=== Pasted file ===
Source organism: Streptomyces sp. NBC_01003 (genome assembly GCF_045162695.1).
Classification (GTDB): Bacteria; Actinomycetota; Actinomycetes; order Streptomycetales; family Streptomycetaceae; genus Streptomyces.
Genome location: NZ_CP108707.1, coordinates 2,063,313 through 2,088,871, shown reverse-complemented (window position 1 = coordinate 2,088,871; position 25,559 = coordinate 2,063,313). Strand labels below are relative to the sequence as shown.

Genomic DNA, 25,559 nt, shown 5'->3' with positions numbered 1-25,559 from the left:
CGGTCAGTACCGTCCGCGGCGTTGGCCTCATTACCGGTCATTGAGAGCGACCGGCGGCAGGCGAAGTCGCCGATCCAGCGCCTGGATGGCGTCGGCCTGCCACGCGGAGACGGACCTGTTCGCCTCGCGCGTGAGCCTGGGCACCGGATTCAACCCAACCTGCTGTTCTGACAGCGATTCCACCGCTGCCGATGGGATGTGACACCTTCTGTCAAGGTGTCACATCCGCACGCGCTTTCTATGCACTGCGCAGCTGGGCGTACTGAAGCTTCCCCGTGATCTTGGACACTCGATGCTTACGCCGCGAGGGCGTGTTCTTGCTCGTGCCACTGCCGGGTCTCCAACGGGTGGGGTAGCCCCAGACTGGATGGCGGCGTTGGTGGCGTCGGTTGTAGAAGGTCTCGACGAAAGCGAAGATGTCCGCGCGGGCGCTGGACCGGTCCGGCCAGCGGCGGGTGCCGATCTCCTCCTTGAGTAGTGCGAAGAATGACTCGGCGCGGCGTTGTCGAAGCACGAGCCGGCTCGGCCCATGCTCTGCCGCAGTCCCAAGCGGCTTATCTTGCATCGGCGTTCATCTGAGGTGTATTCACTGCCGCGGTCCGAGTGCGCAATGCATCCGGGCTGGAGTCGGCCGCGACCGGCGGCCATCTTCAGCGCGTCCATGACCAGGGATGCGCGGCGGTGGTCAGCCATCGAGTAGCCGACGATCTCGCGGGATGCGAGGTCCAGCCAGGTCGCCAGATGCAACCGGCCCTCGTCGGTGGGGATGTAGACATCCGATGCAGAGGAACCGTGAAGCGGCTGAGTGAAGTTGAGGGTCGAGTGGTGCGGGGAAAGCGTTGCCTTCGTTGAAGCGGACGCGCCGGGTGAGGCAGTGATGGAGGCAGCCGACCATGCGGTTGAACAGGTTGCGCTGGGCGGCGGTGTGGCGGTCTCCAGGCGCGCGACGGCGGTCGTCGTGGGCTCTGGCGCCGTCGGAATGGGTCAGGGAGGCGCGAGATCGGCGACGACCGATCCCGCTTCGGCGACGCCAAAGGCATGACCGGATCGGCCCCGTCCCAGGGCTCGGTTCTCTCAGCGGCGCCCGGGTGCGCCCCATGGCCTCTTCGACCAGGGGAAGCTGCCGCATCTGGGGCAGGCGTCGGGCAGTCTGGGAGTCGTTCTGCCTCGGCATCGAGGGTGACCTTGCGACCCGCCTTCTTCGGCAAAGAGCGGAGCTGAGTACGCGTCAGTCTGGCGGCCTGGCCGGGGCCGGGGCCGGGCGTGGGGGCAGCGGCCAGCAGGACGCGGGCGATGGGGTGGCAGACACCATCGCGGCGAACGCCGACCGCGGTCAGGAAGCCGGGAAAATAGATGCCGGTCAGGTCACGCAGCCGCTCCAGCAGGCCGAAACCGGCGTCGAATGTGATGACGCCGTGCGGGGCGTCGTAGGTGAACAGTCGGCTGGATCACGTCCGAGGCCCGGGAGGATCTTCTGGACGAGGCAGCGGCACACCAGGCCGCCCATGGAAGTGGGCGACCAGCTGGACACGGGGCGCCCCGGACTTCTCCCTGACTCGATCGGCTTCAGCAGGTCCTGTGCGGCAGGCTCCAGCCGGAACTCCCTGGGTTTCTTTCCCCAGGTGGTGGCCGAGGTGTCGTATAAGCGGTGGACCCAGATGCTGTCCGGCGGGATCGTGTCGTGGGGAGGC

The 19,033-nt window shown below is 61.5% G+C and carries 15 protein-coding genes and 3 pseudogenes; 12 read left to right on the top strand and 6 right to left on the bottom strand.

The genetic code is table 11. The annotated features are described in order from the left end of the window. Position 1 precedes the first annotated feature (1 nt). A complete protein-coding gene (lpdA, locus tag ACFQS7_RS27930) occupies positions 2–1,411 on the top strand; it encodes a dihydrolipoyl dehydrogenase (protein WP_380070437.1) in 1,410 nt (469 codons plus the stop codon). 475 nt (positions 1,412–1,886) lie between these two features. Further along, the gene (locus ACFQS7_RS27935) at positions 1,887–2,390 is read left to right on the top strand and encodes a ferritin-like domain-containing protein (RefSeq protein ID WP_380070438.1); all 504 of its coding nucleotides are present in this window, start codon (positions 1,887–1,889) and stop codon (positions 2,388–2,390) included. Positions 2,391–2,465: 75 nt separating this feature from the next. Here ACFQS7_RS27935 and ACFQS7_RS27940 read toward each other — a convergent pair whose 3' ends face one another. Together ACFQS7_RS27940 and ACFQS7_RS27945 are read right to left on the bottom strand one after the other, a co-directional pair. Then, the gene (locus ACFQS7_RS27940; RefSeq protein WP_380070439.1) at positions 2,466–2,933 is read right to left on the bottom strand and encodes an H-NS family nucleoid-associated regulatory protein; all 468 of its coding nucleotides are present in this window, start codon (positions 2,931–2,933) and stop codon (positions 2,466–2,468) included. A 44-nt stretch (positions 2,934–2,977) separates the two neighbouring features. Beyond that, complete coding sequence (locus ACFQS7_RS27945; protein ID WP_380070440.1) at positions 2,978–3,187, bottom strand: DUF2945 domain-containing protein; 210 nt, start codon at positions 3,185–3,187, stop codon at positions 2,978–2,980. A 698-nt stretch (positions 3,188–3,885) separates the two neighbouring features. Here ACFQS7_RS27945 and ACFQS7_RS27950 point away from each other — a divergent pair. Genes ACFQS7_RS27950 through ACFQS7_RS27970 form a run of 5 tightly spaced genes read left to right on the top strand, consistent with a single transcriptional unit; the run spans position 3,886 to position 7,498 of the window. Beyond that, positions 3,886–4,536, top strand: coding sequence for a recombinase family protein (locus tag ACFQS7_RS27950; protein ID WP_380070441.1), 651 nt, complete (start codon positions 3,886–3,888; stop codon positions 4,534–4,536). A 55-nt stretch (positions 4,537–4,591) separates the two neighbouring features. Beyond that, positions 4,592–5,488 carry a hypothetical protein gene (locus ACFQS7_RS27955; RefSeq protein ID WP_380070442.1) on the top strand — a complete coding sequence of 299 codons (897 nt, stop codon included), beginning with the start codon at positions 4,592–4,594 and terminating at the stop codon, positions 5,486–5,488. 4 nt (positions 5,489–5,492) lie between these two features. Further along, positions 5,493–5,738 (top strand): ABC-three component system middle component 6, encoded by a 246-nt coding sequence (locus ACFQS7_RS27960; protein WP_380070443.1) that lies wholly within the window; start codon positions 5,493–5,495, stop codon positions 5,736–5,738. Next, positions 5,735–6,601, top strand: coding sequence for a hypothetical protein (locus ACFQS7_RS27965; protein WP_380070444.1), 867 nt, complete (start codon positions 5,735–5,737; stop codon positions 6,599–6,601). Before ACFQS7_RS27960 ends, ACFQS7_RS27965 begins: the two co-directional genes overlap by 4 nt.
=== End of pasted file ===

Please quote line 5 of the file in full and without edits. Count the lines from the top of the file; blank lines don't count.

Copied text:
CGGTCAGTACCGTCCGCGGCGTTGGCCTCATTACCGGTCATTGAGAGCGACCGGCGGCAGGCGAAGTCGCCGATCCAGCGCCTGGATGGCGTCGGCCTGCCACGCGGAGACGGACCTGTTCGCCTCGCGCGTGAGCCTGGGCACCGGATTCAACCCAACCTGCTGTTCTGACAGCGATTCCACCGCTGCCGATGGGATGTGACACCTTCTGTCAAGGTGTCACATCCGCACGCGCTTTCTATGCACTGCGCAGCTGGGCGTACTGAAGCTTCCCCGTGATCTTGGACACTCGATGCTTACGCCGCGAGGGCGTGTTCTTGCTCGTGCCACTGCCGGGTCTCCAACGGGTGGGGTAGCCCCAGACTGGATGGCGGCGTTGGTGGCGTCGGTTGTAGAAGGTCTCGACGAAAGCGAAGATGTCCGCGCGGGCGCTGGACCGGTCCGGCCAGCGGCGGGTGCCGATCTCCTCCTTGAGTAGTGCGAAGAATGACTCGGCGCGGCGTTGTCGAAGCACGAGCCGGCTCGGCCCATGCTCTGCCGCAGTCCCAAGCGGCTTATCTTGCATCGGCGTTCATCTGAGGTGTATTCACTGCCGCGGTCCGAGTGCGCAATGCATCCGGGCTGGAGTCGGCCGCGACCGGCGGCCATCTTCAGCGCGTCCATGACCAGGGATGCGCGGCGGTGGTCAGCCATCGAGTAGCCGACGATCTCGCGGGATGCGAGGTCCAGCCAGGTCGCCAGATGCAACCGGCCCTCGTCGGTGGGGATGTAGACATCCGATGCAGAGGAACCGTGAAGCGGCTGAGTGAAGTTGAGGGTCGAGTGGTGCGGGGAAAGCGTTGCCTTCGTTGAAGCGGACGCGCCGGGTGAGGCAGTGATGGAGGCAGCCGACCATGCGGTTGAACAGGTTGCGCTGGGCGGCGGTGTGGCGGTCTCCAGGCGCGCGACGGCGGTCGTCGTGGGCTCTGGCGCCGTCGGAATGGGTCAGGGAGGCGCGAGATCGGCGACGACCGATCCCGCTTCGGCGACGCCAAAGGCATGACCGGATCGGCCCCGTCCCAGGGCTCGGTTCTCTCAGCGGCGCCCGGGTGCGCCCCATGGCCTCTTCGACCAGGGGAAGCTGCCGCATCTGGGGCAGGCGTCGGGCAGTCTGGGAGTCGTTCTGCCTCGGCATCGAGGGTGACCTTGCGACCCGCCTTCTTCGGCAAAGAGCGGAGCTGAGTACGCGTCAGTCTGGCGGCCTGGCCGGGGCCGGGGCCGGGCGTGGGGGCAGCGGCCAGCAGGACGCGGGCGATGGGGTGGCAGACACCATCGCGGCGAACGCCGACCGCGGTCAGGAAGCCGGGAAAATAGATGCCGGTCAGGTCACGCAGCCGCTCCAGCAGGCCGAAACCGGCGTCGAATGTGATGACGCCGTGCGGGGCGTCGTAGGTGAACAGTCGGCTGGATCACGTCCGAGGCCCGGGAGGATCTTCTGGACGAGGCAGCGGCACACCAGGCCGCCCATGGAAGTGGGCGACCAGCTGGACACGGGGCGCCCCGGACTTCTCCCTGACTCGATCGGCTTCAGCAGGTCCTGTGCGGCAGGCTCCAGCCGGAACTCCCTGGGTTTCTTTCCCCAGGTGGTGGCCGAGGTGTCGTATAAGCGGTGGACCCAGATGCTGTCCGGCGGGATCGTGTCGTGGGGAGGC